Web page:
The discontinuous integration of Western Europe's heterogeneous market for corporate control from 1995 to 2007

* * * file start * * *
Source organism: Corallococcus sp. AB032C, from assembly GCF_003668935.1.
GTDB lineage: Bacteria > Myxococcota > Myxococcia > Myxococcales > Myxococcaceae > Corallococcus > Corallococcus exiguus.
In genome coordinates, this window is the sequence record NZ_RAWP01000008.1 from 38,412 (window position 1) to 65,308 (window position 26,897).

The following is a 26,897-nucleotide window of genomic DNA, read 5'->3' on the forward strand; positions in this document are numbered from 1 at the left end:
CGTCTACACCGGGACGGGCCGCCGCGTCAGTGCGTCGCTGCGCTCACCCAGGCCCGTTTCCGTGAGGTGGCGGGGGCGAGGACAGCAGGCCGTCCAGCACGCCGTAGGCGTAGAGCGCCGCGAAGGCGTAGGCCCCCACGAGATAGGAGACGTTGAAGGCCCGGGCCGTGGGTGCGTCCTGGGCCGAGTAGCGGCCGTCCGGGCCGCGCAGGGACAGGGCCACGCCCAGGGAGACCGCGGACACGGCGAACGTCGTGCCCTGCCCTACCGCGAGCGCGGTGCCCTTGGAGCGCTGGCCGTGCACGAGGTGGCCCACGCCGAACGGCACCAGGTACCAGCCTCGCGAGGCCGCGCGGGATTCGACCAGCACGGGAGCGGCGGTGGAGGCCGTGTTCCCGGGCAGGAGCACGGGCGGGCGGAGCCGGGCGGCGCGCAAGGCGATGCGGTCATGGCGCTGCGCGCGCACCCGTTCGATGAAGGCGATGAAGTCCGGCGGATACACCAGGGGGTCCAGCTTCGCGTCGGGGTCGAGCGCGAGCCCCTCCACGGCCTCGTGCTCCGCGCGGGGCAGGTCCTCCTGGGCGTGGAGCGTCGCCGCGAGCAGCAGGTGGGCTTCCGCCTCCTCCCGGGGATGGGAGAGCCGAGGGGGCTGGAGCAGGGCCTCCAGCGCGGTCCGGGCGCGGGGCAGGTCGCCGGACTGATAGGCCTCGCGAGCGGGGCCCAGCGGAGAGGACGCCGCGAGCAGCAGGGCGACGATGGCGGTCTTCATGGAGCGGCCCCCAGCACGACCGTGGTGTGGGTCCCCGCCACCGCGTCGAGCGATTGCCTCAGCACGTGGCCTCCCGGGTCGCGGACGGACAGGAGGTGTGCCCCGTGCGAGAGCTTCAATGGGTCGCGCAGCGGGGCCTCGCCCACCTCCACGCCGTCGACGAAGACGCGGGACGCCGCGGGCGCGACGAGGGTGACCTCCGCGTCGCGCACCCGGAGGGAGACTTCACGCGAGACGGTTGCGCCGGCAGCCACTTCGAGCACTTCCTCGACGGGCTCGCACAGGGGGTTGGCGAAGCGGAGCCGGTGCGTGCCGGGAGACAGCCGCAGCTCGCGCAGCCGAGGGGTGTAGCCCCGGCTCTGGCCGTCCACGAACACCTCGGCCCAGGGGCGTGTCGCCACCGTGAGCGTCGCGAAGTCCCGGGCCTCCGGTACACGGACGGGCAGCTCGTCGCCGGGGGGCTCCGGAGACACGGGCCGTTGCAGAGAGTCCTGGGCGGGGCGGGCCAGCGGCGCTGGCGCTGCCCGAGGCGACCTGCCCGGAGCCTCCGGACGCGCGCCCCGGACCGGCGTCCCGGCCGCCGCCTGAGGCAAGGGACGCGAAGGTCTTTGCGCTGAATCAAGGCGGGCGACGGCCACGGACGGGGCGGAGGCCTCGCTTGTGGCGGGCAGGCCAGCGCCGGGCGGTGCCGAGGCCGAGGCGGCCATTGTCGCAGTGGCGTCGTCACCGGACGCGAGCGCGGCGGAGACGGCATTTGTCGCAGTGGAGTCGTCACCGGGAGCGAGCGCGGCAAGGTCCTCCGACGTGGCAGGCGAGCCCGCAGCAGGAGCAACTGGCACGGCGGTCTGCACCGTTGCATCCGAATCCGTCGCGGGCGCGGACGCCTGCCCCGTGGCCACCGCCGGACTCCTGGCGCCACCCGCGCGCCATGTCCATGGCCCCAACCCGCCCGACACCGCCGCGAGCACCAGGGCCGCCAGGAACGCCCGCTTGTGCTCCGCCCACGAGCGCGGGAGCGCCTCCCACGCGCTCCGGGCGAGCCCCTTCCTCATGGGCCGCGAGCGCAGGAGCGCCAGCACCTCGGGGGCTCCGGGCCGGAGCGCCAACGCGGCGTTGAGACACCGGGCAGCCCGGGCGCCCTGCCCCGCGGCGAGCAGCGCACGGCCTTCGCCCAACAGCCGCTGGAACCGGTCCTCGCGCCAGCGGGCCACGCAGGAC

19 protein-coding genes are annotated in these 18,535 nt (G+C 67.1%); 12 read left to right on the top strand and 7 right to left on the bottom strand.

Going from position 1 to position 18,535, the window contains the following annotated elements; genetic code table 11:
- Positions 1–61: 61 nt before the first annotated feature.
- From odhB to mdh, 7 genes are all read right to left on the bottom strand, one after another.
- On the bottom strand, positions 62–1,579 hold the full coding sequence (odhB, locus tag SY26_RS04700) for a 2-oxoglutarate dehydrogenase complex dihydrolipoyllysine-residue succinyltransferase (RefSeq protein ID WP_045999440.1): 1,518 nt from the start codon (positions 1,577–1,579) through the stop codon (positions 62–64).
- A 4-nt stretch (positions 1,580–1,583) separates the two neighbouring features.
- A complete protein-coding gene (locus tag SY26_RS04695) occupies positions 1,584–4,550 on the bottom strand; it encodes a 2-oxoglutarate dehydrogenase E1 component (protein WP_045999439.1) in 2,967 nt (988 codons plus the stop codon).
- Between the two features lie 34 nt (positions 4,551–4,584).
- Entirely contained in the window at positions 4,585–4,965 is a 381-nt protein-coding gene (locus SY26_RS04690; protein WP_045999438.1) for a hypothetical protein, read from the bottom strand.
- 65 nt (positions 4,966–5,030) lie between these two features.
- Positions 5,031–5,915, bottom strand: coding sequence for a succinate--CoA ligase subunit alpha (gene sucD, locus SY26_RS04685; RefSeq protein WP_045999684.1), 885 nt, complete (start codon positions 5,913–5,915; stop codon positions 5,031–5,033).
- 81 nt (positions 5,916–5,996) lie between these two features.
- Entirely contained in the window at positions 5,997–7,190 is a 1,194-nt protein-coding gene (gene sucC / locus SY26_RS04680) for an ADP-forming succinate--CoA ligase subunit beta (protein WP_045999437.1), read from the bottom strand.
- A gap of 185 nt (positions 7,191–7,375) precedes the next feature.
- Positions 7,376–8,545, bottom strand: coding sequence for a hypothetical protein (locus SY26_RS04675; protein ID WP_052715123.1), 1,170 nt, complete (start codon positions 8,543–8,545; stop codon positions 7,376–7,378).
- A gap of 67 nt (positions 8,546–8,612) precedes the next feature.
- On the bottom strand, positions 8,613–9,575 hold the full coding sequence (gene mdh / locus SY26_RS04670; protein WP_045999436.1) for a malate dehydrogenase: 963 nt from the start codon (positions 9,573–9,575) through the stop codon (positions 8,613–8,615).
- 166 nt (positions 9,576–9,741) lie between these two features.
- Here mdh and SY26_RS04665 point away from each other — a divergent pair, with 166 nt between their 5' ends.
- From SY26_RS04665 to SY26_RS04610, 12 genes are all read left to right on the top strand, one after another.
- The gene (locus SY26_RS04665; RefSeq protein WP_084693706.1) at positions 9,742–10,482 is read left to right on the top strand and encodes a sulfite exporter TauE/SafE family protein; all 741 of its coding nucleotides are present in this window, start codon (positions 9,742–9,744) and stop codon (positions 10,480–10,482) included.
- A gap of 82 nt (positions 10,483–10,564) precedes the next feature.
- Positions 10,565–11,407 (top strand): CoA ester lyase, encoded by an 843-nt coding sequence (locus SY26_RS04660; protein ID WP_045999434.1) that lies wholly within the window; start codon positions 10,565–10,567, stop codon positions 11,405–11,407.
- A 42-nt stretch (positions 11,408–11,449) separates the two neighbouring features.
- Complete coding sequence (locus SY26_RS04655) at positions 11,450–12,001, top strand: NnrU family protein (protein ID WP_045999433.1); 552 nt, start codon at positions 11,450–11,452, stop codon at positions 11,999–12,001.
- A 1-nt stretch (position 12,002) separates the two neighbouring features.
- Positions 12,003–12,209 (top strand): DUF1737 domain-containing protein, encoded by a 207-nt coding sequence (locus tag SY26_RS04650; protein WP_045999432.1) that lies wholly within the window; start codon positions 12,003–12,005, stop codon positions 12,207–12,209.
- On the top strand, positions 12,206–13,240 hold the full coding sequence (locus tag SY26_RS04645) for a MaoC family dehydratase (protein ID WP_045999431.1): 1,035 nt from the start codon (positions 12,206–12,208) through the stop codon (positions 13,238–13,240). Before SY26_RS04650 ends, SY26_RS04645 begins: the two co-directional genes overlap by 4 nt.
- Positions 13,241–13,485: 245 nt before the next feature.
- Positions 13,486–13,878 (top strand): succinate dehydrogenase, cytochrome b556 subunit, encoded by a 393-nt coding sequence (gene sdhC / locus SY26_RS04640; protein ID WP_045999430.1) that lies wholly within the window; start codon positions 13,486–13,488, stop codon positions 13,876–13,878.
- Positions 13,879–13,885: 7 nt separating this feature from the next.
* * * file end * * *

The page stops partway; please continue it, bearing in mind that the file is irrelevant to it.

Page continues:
As, in Europe, many institutional reforms have been undertaken to establish an economic union, it can be expected that the relevance of borders has decreased over time. For the EU 15, we investigate the expected integration process of the market for corporate control - an illustrative market for studying integration issues - over the period from 1995 to 2007. Our gravity regressions show that borders lost relevance from 1995 up to the bursting of the new economy bubble. During this period, the transition from the European Economic Community to the European Union at the end of 1993 and the introduction of the euro may have led to accelerated integration. However, thereafter we find no evidence for further progress driven by institutional factors. On the other hand, geographical distance became less relevant for M&As for the entire time span from 1995 to 2007. The continued lack of full integration is also evidenced by heterogeneity inside Europe. This becomes apparent in differing and continuing bilateral border effects. Country pairs with supposedly liberal capital market thinking, such as the Netherlands, Germany and the UK are found to be divided by relatively small barriers. Hence, a still existing lack of integration in Europe may not be a result of missing institutional reforms. In the Poisson estimations, the results depend neither on the choice of the number of observations nor on the log of aggregated transaction value as the dependent variable; however, the use of the levels is inappropriate.
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